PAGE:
We investigated memories of room-sized spatial layouts learned by sequentially or simultaneously viewing objects from a stationary position. In three experiments, sequential viewing (one or two objects at a time) yielded subsequent memory performance that was equivalent or superior to simultaneous viewing of all objects, even though sequential viewing lacked direct access to the entire layout. This finding was replicated by replacing sequential viewing with directed viewing in which all objects were presented simultaneously and participants' attention was externally focused on each object sequentially, indicating that the advantage of sequential viewing over simultaneous viewing may have originated from focal attention to individual object locations. These results suggest that memory representation of object-to-object relations can be constructed efficiently by encoding each object location separately, when those locations are defined within a single spatial reference system. These findings highlight the importance of considering object presentation procedures when studying spatial learning mechanisms.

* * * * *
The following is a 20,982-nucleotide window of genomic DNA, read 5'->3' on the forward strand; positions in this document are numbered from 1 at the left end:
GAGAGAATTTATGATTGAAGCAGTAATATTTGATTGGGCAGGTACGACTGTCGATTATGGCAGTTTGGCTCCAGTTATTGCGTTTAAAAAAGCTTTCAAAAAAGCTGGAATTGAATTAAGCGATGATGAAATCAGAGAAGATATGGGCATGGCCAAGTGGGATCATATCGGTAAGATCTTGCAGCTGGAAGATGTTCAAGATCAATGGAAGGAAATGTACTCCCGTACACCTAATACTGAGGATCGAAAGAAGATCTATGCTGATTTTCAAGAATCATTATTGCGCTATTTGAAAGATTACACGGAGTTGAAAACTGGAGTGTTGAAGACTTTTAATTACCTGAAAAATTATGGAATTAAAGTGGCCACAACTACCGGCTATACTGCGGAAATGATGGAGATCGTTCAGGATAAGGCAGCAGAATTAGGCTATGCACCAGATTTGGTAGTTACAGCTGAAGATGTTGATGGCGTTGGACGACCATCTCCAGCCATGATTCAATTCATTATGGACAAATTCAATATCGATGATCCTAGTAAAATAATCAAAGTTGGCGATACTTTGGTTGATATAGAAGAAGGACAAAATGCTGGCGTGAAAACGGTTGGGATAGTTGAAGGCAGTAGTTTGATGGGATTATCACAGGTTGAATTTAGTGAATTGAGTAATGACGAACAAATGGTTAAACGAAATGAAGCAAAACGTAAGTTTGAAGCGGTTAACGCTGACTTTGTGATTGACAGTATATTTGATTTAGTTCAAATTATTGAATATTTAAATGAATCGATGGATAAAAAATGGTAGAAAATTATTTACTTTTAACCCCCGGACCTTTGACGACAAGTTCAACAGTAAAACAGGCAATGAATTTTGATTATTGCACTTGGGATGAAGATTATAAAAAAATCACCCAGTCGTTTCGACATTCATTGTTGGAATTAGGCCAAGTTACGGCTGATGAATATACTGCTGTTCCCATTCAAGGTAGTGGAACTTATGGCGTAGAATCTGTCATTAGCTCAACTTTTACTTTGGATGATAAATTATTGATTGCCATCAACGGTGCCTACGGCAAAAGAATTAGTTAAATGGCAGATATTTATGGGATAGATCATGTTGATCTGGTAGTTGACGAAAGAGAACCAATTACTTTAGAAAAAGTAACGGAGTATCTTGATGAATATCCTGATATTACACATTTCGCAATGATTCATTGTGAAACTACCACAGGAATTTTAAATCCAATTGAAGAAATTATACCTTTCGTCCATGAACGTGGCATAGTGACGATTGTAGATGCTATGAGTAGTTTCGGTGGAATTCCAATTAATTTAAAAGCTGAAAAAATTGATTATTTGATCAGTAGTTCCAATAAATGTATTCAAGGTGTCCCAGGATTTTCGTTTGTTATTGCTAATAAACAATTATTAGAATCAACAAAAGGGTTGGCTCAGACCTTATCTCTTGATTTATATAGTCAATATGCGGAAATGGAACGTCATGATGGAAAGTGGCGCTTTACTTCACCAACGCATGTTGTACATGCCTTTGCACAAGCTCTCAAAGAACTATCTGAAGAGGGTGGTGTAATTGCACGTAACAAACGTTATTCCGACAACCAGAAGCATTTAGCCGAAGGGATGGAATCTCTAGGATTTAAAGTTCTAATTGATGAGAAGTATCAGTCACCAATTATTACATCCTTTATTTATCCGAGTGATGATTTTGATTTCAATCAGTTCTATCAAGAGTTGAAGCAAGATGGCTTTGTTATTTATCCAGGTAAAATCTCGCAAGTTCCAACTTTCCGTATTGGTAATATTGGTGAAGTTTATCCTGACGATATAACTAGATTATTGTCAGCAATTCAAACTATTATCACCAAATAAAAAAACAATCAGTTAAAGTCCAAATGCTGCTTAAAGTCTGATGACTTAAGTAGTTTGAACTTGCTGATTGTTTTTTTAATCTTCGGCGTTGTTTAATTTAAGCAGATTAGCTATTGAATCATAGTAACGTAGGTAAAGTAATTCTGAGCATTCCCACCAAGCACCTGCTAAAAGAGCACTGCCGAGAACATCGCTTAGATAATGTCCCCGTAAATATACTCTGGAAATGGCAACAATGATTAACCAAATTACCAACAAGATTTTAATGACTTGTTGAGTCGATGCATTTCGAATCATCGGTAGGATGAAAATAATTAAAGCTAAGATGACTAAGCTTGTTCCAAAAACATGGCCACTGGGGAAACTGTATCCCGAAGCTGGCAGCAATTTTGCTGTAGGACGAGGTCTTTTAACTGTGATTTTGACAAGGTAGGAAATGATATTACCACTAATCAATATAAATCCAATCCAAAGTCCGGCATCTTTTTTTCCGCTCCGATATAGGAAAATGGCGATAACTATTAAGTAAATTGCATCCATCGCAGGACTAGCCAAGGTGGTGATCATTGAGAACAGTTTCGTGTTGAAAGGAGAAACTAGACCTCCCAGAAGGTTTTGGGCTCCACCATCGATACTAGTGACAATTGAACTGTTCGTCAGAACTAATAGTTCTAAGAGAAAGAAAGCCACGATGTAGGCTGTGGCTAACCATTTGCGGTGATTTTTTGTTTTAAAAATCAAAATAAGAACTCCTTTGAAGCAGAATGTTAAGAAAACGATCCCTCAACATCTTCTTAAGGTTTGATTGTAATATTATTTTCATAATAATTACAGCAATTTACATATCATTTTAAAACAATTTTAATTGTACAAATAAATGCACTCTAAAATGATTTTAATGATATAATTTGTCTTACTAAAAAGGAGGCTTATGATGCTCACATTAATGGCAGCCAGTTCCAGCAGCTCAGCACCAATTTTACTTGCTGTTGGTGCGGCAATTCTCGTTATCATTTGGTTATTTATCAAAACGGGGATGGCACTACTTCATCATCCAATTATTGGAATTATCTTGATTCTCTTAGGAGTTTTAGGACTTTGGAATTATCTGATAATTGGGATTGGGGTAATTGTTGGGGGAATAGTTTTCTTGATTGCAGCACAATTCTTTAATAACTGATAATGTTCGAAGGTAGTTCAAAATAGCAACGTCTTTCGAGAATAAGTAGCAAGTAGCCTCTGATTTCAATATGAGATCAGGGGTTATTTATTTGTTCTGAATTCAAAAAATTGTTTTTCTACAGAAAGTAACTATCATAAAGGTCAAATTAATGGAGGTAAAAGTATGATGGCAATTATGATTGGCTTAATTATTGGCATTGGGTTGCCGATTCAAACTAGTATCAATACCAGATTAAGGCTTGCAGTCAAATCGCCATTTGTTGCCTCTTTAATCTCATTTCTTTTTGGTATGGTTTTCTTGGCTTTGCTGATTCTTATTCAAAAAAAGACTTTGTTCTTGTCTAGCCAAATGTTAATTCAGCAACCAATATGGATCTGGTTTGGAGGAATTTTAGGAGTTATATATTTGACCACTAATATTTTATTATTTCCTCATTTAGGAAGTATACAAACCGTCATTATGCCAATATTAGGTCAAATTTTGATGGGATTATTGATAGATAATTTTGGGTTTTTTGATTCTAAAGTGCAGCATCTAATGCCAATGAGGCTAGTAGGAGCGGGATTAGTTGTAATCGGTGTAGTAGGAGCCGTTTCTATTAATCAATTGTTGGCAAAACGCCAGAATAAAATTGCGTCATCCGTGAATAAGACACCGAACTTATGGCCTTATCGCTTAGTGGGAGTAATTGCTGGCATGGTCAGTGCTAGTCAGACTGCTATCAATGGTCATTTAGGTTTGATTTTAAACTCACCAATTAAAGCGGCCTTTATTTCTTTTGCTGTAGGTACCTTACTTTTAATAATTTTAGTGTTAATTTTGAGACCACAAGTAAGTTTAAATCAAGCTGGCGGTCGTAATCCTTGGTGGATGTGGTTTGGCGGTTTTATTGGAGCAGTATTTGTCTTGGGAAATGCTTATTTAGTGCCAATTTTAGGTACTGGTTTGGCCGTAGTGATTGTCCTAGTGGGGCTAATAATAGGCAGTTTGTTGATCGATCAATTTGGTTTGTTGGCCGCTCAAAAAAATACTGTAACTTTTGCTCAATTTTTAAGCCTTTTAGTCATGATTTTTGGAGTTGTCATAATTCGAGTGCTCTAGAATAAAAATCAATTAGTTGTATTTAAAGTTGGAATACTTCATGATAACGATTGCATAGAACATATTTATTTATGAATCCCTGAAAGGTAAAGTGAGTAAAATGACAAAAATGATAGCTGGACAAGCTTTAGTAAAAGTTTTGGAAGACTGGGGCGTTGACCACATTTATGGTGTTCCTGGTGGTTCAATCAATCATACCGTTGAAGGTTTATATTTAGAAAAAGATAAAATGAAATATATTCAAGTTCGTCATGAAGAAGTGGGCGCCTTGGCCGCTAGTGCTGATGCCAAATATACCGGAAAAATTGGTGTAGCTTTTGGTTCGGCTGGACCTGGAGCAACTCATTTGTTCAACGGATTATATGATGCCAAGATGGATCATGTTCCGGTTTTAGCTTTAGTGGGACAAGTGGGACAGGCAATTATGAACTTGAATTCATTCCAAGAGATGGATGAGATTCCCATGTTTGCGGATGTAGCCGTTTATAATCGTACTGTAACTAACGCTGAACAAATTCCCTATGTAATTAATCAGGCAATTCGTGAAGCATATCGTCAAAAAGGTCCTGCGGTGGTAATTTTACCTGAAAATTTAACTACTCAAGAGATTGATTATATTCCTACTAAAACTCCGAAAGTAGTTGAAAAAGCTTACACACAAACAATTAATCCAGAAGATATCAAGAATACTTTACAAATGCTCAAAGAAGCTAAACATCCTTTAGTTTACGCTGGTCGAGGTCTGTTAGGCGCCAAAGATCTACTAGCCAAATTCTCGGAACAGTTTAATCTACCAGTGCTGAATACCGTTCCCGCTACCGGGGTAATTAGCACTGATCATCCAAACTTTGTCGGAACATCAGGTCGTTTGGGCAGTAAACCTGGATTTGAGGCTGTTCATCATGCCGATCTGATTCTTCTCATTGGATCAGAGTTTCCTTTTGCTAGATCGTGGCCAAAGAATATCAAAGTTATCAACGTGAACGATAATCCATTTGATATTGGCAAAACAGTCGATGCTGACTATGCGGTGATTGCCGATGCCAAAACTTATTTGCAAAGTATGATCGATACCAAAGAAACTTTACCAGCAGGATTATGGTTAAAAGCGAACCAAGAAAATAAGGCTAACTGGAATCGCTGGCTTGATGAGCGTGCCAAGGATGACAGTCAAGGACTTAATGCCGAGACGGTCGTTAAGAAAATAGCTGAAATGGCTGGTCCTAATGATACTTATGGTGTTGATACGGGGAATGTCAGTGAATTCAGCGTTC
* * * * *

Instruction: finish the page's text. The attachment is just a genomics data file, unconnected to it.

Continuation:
ASJC Scopus subject areas
- Experimental and Cognitive Psychology
- Arts and Humanities (miscellaneous)
- Cognitive Neuroscience